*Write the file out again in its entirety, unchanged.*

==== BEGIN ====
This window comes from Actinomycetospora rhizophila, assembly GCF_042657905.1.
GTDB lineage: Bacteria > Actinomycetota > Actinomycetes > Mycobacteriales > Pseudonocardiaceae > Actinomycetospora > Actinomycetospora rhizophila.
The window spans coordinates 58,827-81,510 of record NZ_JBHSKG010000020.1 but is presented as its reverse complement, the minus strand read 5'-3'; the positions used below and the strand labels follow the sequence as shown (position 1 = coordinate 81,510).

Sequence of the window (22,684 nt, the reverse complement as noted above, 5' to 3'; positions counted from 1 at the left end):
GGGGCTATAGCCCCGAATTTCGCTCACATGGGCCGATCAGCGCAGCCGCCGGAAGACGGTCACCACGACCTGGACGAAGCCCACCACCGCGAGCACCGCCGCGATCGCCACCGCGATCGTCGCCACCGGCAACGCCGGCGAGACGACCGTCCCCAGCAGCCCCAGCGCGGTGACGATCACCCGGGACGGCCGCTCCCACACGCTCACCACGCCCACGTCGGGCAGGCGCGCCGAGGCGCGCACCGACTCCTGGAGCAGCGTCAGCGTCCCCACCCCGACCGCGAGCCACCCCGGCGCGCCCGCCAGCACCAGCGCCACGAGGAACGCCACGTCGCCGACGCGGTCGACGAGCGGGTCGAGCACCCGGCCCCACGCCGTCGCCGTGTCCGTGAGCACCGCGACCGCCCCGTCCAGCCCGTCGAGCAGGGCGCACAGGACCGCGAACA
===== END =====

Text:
This window comes from Actinomycetospora rhizophila, assembly GCF_042657905.1.
GTDB lineage: Bacteria > Actinomycetota > Actinomycetes > Mycobacteriales > Pseudonocardiaceae > Actinomycetospora > Actinomycetospora rhizophila.
The window spans coordinates 58,827-81,510 of record NZ_JBHSKG010000020.1 but is presented as its reverse complement, the minus strand read 5'-3'; the positions used below and the strand labels follow the sequence as shown (position 1 = coordinate 81,510).

Sequence of the window (22,684 nt, the reverse complement as noted above, 5' to 3'; positions counted from 1 at the left end):
GGGGCTATAGCCCCGAATTTCGCTCACATGGGCCGATCAGCGCAGCCGCCGGAAGACGGTCACCACGACCTGGACGAAGCCCACCACCGCGAGCACCGCCGCGATCGCCACCGCGATCGTCGCCACCGGCAACGCCGGCGAGACGACCGTCCCCAGCAGCCCCAGCGCGGTGACGATCACCCGGGACGGCCGCTCCCACACGCTCACCACGCCCACGTCGGGCAGGCGCGCCGAGGCGCGCACCGACTCCTGGAGCAGCGTCAGCGTCCCCACCCCGACCGCGAGCCACCCCGGCGCGCCCGCCAGCACCAGCGCCACGAGGAACGCCACGTCGCCGACGCGGTCGACGAGCGGGTCGAGCACCCGGCCCCACGCCGTCGCCGTGTCCGTGAGCACCGCGACCGCCCCGTCCAGCCCGTCGAGCAGGGCGCACAGGACCGCGAACA